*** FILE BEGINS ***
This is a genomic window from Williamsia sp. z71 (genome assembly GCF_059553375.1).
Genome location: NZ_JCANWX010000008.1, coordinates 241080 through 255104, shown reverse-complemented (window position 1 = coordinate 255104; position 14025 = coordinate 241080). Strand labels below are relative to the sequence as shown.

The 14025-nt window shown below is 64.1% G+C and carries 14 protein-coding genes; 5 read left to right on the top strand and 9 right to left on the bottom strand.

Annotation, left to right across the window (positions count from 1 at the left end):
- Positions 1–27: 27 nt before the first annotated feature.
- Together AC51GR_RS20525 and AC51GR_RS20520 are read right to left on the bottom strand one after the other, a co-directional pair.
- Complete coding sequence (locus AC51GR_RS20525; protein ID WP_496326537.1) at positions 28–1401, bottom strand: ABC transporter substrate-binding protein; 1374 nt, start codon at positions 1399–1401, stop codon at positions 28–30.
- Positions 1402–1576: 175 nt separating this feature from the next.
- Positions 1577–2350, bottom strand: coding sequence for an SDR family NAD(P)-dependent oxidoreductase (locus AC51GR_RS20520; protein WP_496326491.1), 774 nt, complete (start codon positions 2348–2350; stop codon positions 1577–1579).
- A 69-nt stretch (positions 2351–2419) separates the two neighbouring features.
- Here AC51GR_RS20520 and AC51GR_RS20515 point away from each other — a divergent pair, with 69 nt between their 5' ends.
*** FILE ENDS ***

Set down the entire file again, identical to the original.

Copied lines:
This is a genomic window from Williamsia sp. z71 (genome assembly GCF_059553375.1).
Genome location: NZ_JCANWX010000008.1, coordinates 241080 through 255104, shown reverse-complemented (window position 1 = coordinate 255104; position 14025 = coordinate 241080). Strand labels below are relative to the sequence as shown.

The 14025-nt window shown below is 64.1% G+C and carries 14 protein-coding genes; 5 read left to right on the top strand and 9 right to left on the bottom strand.

Annotation, left to right across the window (positions count from 1 at the left end):
- Positions 1–27: 27 nt before the first annotated feature.
- Together AC51GR_RS20525 and AC51GR_RS20520 are read right to left on the bottom strand one after the other, a co-directional pair.
- Complete coding sequence (locus AC51GR_RS20525; protein ID WP_496326537.1) at positions 28–1401, bottom strand: ABC transporter substrate-binding protein; 1374 nt, start codon at positions 1399–1401, stop codon at positions 28–30.
- Positions 1402–1576: 175 nt separating this feature from the next.
- Positions 1577–2350, bottom strand: coding sequence for an SDR family NAD(P)-dependent oxidoreductase (locus AC51GR_RS20520; protein WP_496326491.1), 774 nt, complete (start codon positions 2348–2350; stop codon positions 1577–1579).
- A 69-nt stretch (positions 2351–2419) separates the two neighbouring features.
- Here AC51GR_RS20520 and AC51GR_RS20515 point away from each other — a divergent pair, with 69 nt between their 5' ends.